MN Impact: Sea Lamprey Control in the Great Lakes
Research on aquatic invasive species and/or water quality will improve the overall health of Minnesota Lakes and Rivers.
The sea lamprey, an ancient jawless fish, invaded the Great Lakes early in the 20th century and soon laid waste to stocks of lake trout, whitefish, and other commercially valuable fish species. In 1955 the Great Lakes Fishery Commission (GLFC), treaty organization between the US and Canada was formed to solve this problem and has spent millions of dollars each year attempting to control sea lamprey and developing new means to do so.
What has been done
In 2005, after sixteen years of research, Peter Sorensen and his team discovered, identified and synthesized petromyzonamine disulfate, the primary constituent of the sea lamprey migratory pheromone along with two other components. This novel compound was the first migratory pheromone ever identified in fish and remains the most potent odorant ever identified in fish (1 gram activates 10 billion liters of water). It was patented and a license granted gratis to the GLFC. This effort triggered a major research and management initiative in the Great Lakes by the GLFC that continues to this day.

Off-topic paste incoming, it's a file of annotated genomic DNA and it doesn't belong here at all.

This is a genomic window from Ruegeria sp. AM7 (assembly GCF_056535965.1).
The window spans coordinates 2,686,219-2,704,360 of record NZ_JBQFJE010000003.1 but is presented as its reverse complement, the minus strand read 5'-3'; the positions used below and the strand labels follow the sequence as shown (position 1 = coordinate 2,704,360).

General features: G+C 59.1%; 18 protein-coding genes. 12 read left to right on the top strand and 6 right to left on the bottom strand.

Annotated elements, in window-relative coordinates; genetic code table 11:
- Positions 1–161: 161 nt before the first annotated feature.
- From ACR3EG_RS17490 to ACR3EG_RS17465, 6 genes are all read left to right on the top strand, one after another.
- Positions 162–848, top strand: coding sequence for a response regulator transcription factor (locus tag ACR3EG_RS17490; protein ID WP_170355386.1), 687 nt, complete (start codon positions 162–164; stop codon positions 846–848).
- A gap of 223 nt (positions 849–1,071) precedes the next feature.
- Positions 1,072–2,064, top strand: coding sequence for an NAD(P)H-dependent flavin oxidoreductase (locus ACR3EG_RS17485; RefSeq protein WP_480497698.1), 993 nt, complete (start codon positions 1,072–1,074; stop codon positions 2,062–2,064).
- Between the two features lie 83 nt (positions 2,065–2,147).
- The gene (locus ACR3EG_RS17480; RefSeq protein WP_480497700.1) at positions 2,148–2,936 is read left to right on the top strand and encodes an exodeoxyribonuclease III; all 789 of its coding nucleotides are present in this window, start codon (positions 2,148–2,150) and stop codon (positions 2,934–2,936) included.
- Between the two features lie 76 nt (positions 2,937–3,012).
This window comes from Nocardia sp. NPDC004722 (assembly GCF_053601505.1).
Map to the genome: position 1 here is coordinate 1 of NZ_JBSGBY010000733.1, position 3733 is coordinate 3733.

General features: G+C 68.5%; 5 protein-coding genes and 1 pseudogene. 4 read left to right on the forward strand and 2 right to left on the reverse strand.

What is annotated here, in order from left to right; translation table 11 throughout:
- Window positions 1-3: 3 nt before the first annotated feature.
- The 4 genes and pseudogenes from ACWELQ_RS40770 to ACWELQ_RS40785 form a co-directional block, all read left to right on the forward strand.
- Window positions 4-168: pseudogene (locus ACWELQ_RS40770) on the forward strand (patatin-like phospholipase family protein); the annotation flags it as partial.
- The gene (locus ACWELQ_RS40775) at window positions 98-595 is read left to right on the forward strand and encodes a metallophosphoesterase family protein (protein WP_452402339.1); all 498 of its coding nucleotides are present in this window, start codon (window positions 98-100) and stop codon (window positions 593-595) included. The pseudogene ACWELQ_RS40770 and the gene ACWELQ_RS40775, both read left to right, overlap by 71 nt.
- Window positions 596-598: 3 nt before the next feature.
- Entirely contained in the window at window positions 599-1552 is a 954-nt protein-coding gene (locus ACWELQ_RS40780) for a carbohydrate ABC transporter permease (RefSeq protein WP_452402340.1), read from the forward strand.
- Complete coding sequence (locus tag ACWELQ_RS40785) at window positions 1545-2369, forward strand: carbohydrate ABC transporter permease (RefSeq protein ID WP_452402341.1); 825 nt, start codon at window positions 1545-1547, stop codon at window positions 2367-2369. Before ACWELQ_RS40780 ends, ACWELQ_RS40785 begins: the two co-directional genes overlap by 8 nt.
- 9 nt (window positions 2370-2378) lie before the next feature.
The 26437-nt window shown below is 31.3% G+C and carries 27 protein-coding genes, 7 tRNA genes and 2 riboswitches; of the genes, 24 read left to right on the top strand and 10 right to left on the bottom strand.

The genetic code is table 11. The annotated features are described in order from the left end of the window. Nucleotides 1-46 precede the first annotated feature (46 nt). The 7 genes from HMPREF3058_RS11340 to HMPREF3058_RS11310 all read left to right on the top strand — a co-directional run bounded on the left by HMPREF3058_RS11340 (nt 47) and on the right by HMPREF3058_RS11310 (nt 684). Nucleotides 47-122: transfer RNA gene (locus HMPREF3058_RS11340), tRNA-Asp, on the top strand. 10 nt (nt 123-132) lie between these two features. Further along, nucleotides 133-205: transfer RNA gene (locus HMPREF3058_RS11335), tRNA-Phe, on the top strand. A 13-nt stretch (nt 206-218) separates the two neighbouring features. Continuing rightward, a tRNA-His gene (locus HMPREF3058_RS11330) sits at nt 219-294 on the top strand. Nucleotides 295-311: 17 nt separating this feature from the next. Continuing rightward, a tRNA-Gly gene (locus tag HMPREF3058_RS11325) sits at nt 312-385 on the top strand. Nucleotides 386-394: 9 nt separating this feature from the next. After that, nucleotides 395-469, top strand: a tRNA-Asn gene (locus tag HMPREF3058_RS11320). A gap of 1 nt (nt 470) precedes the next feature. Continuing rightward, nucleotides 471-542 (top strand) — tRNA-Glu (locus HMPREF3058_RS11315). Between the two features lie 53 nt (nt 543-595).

The GLFC's "integrated" control project (which includes baiting with pheromones) has led to a documented average decrease of 86 percent of the sea lamprey population across the five lakes as of 2017. Of the over 180 non-native species in the Great Lakes basin, sea lampreys are the only invader that is controlled basin-wide and are the only example in the world of a successful aquatic vertebrate pest control program at an ecosystem scale.